Registered Community Designs & Invalidity
Written by Waheedan Jariwalla on 01 March 2010« Return to Reading Room
Upon applying for your RCD, during the examination process, OHIM does not check whether your application is infringing an intellectual property right of a third party. Once an RCD has been registered, however, a third party may apply for a declaration of invalidity by either commencing proceedings at OHIM or submitting a counterclaim in infringement proceedings before a Community Design court.
There are several grounds on which a Community design may be declared invalid. Article 25 of the Community Design Regulation contains a full list, but the main grounds are that the design does not correspond to the definition of a Community design, the design is not novel or does not have individual character, the registered holder is not entitled by virtue of a court decision, the Community design is in conflict with a prior national design, the Community design makes unauthorised use of a design, or the Community design makes unauthorised of a work protected by copyright.
Applications for invalidity may be made to the OHIM by any natural or legal person as well as a public authority empowered to do so. A payment of a fee is required from the person requesting the declaration of invalidity.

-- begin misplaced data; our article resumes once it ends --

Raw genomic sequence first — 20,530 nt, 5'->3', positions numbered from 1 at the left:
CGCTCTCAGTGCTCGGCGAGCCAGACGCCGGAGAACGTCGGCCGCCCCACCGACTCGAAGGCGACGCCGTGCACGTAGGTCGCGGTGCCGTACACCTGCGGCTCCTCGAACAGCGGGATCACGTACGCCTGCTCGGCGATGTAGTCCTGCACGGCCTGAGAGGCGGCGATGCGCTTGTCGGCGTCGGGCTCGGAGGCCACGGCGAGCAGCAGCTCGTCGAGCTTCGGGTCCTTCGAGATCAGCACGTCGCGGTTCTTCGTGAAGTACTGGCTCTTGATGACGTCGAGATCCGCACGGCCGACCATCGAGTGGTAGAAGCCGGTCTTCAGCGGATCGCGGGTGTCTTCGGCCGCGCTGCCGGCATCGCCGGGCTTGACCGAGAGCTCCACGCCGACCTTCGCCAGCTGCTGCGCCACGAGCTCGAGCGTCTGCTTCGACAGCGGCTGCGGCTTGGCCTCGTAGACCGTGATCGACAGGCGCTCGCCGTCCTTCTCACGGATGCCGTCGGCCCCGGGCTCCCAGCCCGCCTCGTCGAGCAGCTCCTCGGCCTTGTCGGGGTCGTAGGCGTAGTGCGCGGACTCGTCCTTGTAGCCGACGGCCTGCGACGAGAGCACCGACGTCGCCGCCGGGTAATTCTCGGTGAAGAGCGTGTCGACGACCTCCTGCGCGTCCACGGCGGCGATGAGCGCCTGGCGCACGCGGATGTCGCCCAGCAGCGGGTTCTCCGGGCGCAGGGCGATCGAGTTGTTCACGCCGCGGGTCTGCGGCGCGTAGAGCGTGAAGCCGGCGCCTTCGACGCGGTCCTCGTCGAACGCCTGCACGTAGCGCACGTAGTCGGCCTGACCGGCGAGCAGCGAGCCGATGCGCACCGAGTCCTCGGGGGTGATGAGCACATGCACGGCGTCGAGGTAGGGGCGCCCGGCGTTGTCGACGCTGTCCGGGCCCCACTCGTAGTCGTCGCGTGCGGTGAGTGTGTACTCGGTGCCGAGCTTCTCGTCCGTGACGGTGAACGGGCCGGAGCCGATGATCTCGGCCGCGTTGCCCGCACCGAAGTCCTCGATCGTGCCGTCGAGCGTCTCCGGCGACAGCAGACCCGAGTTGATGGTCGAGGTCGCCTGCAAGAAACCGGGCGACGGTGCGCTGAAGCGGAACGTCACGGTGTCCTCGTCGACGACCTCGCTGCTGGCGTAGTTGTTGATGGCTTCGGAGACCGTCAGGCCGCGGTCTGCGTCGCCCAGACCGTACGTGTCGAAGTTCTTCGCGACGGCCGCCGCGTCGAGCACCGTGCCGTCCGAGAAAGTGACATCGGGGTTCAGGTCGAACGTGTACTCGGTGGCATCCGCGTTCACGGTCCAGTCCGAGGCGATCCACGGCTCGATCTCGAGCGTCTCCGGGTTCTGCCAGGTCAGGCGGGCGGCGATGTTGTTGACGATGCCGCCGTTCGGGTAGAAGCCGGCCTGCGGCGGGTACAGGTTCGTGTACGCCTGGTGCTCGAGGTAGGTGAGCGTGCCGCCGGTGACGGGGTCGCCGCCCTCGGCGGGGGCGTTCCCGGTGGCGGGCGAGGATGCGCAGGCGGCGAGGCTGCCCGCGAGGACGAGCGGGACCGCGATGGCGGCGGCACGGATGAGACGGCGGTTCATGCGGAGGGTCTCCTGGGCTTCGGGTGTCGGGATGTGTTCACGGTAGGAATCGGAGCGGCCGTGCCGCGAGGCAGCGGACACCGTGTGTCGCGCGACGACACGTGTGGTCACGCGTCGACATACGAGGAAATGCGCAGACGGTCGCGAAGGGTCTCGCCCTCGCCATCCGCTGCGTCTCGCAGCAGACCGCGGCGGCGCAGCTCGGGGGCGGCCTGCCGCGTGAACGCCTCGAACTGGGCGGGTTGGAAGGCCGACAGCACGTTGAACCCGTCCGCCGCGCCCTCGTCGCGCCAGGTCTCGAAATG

The procedure is inter partes, which means the action is between the holder and the opposing party who is requesting the invalidation of the registered design. The invalidity division of the OHIM organises the procedure and when it considers that the submissions and evidence provided is admissible and sufficient, it renders a decision on the case. The decision reached may be appealed before the Boards of Appeal of the OHIM.
Invalidity applications will be received by the OHIM which is competent, together with the Community design courts, to resolve conflicts which arise concerning registered Community designs. On the other hand, conflicts concerning unregistered Community designs will be dealt with exclusively by the Community design courts.
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